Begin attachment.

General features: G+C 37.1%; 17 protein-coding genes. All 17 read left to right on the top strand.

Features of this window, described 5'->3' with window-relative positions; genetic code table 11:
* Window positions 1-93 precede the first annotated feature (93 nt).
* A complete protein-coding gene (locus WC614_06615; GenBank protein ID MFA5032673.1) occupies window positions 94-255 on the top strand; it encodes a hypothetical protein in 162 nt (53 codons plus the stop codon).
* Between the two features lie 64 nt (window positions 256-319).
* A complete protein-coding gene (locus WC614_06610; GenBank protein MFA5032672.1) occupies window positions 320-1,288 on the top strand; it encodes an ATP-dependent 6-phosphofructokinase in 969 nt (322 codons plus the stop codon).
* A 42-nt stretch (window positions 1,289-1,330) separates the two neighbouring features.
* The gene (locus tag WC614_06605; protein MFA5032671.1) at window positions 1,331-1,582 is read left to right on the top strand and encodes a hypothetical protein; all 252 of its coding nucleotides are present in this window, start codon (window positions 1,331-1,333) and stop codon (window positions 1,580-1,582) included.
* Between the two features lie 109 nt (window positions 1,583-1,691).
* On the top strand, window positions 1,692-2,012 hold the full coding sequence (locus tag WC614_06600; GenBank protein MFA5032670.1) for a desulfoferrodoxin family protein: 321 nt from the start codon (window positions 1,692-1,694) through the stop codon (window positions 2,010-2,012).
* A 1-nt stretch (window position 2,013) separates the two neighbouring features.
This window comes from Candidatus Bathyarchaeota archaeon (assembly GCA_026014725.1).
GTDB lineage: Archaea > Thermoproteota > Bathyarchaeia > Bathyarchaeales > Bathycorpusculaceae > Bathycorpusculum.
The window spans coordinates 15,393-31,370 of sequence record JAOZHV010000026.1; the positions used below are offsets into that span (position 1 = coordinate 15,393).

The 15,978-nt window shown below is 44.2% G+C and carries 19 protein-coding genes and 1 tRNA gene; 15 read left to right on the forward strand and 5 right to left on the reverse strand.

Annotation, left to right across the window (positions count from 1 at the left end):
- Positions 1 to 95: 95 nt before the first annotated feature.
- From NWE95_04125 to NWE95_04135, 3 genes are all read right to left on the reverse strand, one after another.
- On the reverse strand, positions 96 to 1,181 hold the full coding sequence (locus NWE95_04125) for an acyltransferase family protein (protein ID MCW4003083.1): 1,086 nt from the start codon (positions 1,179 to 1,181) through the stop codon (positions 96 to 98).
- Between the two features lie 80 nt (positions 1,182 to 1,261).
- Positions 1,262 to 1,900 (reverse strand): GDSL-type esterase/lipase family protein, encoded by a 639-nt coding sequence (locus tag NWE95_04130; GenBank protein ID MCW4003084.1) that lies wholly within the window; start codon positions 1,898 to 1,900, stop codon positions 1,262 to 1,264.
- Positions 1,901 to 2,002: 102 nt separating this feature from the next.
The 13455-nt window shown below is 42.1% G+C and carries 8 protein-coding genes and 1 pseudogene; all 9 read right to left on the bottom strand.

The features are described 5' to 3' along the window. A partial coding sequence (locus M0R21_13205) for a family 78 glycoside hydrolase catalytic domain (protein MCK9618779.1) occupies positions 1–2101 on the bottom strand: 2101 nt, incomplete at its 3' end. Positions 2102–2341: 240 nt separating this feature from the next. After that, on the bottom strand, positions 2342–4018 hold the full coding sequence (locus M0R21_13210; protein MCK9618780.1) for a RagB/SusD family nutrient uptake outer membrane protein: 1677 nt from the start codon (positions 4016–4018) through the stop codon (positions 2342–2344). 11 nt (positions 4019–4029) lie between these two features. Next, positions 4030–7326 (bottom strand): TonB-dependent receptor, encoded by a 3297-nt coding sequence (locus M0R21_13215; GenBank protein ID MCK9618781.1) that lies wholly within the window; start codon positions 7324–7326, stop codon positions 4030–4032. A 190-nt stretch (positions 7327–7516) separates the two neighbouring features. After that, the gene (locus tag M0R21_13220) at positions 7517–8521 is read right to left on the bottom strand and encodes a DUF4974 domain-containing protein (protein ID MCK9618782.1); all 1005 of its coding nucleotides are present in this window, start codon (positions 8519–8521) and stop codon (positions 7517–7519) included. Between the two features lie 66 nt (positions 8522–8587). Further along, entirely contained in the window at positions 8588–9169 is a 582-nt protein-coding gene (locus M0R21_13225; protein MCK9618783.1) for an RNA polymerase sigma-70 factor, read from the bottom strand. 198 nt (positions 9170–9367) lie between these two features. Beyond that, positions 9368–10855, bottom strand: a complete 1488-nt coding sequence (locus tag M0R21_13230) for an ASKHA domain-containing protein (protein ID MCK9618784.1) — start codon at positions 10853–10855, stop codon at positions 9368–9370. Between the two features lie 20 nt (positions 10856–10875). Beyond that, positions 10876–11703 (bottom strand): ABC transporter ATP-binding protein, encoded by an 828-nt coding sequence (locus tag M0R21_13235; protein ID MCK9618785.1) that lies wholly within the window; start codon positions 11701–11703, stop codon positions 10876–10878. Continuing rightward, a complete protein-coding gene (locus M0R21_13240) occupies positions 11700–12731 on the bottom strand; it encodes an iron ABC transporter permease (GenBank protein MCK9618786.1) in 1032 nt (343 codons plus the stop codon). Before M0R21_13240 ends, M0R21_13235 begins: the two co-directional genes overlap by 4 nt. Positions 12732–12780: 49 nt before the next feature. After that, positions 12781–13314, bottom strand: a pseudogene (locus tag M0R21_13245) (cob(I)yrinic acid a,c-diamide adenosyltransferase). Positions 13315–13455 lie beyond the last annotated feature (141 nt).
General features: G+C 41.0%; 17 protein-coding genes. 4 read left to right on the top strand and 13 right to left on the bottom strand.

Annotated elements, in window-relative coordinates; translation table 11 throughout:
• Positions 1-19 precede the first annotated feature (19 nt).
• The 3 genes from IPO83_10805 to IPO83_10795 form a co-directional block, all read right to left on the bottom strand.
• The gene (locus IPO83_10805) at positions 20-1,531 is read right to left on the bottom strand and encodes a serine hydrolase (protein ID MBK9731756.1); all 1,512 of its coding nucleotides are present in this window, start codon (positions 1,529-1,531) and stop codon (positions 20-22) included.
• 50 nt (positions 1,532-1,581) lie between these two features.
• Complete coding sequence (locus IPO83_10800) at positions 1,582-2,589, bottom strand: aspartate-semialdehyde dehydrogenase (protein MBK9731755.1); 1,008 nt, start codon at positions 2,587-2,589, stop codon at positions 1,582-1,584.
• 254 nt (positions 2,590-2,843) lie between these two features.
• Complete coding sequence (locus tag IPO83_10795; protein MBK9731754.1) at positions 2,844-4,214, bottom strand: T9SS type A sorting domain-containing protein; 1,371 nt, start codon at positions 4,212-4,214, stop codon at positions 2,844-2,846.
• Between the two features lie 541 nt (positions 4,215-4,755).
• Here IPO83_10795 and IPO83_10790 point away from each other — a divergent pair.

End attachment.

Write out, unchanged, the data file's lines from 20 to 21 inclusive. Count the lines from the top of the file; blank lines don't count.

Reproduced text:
- Between the two features lie 80 nt (positions 1,182 to 1,261).
- Positions 1,262 to 1,900 (reverse strand): GDSL-type esterase/lipase family protein, encoded by a 639-nt coding sequence (locus tag NWE95_04130; GenBank protein ID MCW4003084.1) that lies wholly within the window; start codon positions 1,898 to 1,900, stop codon positions 1,262 to 1,264.